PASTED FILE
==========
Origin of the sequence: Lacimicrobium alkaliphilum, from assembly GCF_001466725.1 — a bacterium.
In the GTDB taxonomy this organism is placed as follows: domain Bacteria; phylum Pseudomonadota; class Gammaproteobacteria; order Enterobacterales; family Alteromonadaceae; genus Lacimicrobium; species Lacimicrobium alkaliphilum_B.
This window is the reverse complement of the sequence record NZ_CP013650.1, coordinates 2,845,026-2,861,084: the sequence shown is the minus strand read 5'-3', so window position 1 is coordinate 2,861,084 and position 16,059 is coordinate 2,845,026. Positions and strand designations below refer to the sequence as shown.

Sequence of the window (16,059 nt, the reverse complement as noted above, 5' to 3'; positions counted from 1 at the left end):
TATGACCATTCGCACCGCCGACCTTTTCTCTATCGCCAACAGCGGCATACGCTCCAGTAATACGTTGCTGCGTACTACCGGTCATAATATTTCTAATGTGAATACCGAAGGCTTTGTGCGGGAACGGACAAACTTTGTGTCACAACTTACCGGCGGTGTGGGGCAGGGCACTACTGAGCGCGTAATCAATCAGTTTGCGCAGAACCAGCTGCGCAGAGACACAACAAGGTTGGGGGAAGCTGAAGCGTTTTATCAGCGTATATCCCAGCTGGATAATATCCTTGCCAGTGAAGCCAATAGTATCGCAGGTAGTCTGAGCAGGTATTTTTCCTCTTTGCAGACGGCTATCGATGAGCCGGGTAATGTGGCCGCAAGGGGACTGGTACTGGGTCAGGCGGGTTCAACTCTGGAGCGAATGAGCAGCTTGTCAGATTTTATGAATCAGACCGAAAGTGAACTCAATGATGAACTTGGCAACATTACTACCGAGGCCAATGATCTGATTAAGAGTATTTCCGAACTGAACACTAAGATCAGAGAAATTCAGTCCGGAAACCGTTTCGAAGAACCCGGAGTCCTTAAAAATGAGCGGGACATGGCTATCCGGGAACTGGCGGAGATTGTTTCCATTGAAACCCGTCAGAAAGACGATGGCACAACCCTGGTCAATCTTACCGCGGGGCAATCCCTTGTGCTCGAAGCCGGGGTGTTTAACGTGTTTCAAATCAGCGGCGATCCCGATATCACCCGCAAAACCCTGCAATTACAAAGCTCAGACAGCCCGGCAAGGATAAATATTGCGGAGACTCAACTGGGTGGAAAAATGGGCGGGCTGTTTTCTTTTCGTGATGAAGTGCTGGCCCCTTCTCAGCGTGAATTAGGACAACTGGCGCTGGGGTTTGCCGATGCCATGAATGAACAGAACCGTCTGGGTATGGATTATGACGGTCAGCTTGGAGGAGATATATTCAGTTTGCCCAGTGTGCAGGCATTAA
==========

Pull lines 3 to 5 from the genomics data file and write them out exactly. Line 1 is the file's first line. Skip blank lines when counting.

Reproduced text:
This window is the reverse complement of the sequence record NZ_CP013650.1, coordinates 2,845,026-2,861,084: the sequence shown is the minus strand read 5'-3', so window position 1 is coordinate 2,861,084 and position 16,059 is coordinate 2,845,026. Positions and strand designations below refer to the sequence as shown.

Sequence of the window (16,059 nt, the reverse complement as noted above, 5' to 3'; positions counted from 1 at the left end):
TATGACCATTCGCACCGCCGACCTTTTCTCTATCGCCAACAGCGGCATACGCTCCAGTAATACGTTGCTGCGTACTACCGGTCATAATATTTCTAATGTGAATACCGAAGGCTTTGTGCGGGAACGGACAAACTTTGTGTCACAACTTACCGGCGGTGTGGGGCAGGGCACTACTGAGCGCGTAATCAATCAGTTTGCGCAGAACCAGCTGCGCAGAGACACAACAAGGTTGGGGGAAGCTGAAGCGTTTTATCAGCGTATATCCCAGCTGGATAATATCCTTGCCAGTGAAGCCAATAGTATCGCAGGTAGTCTGAGCAGGTATTTTTCCTCTTTGCAGACGGCTATCGATGAGCCGGGTAATGTGGCCGCAAGGGGACTGGTACTGGGTCAGGCGGGTTCAACTCTGGAGCGAATGAGCAGCTTGTCAGATTTTATGAATCAGACCGAAAGTGAACTCAATGATGAACTTGGCAACATTACTACCGAGGCCAATGATCTGATTAAGAGTATTTCCGAACTGAACACTAAGATCAGAGAAATTCAGTCCGGAAACCGTTTCGAAGAACCCGGAGTCCTTAAAAATGAGCGGGACATGGCTATCCGGGAACTGGCGGAGATTGTTTCCATTGAAACCCGTCAGAAAGACGATGGCACAACCCTGGTCAATCTTACCGCGGGGCAATCCCTTGTGCTCGAAGCCGGGGTGTTTAACGTGTTTCAAATCAGCGGCGATCCCGATATCACCCGCAAAACCCTGCAATTACAAAGCTCAGACAGCCCGGCAAGGATAAATATTGCGGAGACTCAACTGGGTGGAAAAATGGGCGGGCTGTTTTCTTTTCGTGATGAAGTGCTGGCCCCTTCTCAGCGTGAATTAGGACAACTGGCGCTGGGGTTTGCCGATGCCATGAATGAACAGAACCGTCTGGGTATGGATTATGACGGTCAGCTTGGAGGAGATATATTCAGTTTGCCCAGTGTGCAGGCATTAA